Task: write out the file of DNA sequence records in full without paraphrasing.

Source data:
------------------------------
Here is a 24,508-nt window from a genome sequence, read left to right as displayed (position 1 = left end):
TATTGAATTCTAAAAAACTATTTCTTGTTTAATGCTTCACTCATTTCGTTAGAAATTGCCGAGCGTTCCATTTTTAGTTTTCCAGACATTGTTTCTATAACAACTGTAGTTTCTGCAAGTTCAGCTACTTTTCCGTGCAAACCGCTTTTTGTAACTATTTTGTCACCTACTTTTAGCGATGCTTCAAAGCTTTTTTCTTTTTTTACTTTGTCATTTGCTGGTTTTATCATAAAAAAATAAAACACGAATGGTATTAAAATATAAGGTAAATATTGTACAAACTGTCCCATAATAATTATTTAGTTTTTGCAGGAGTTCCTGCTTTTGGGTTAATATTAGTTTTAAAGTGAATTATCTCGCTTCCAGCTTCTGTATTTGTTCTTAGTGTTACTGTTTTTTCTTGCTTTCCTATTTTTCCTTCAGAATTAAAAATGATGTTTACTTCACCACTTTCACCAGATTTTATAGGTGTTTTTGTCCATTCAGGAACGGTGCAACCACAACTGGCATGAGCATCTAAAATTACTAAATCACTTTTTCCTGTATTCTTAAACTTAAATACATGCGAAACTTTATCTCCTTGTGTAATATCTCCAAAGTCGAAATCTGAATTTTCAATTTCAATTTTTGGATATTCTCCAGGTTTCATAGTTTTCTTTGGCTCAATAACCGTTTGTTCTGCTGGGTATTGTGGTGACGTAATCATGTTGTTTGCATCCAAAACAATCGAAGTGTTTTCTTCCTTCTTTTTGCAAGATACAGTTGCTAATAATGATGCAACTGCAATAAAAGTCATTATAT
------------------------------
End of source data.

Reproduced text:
Here is a 24,508-nt window from a genome sequence, read left to right as displayed (position 1 = left end):
TATTGAATTCTAAAAAACTATTTCTTGTTTAATGCTTCACTCATTTCGTTAGAAATTGCCGAGCGTTCCATTTTTAGTTTTCCAGACATTGTTTCTATAACAACTGTAGTTTCTGCAAGTTCAGCTACTTTTCCGTGCAAACCGCTTTTTGTAACTATTTTGTCACCTACTTTTAGCGATGCTTCAAAGCTTTTTTCTTTTTTTACTTTGTCATTTGCTGGTTTTATCATAAAAAAATAAAACACGAATGGTATTAAAATATAAGGTAAATATTGTACAAACTGTCCCATAATAATTATTTAGTTTTTGCAGGAGTTCCTGCTTTTGGGTTAATATTAGTTTTAAAGTGAATTATCTCGCTTCCAGCTTCTGTATTTGTTCTTAGTGTTACTGTTTTTTCTTGCTTTCCTATTTTTCCTTCAGAATTAAAAATGATGTTTACTTCACCACTTTCACCAGATTTTATAGGTGTTTTTGTCCATTCAGGAACGGTGCAACCACAACTGGCATGAGCATCTAAAATTACTAAATCACTTTTTCCTGTATTCTTAAACTTAAATACATGCGAAACTTTATCTCCTTGTGTAATATCTCCAAAGTCGAAATCTGAATTTTCAATTTCAATTTTTGGATATTCTCCAGGTTTCATAGTTTTCTTTGGCTCAATAACCGTTTGTTCTGCTGGGTATTGTGGTGACGTAATCATGTTGTTTGCATCCAAAACAATCGAAGTGTTTTCTTCCTTCTTTTTGCAAGATACAGTTGCTAATAATGATGCAACTGCAATAAAAGTCATTATAT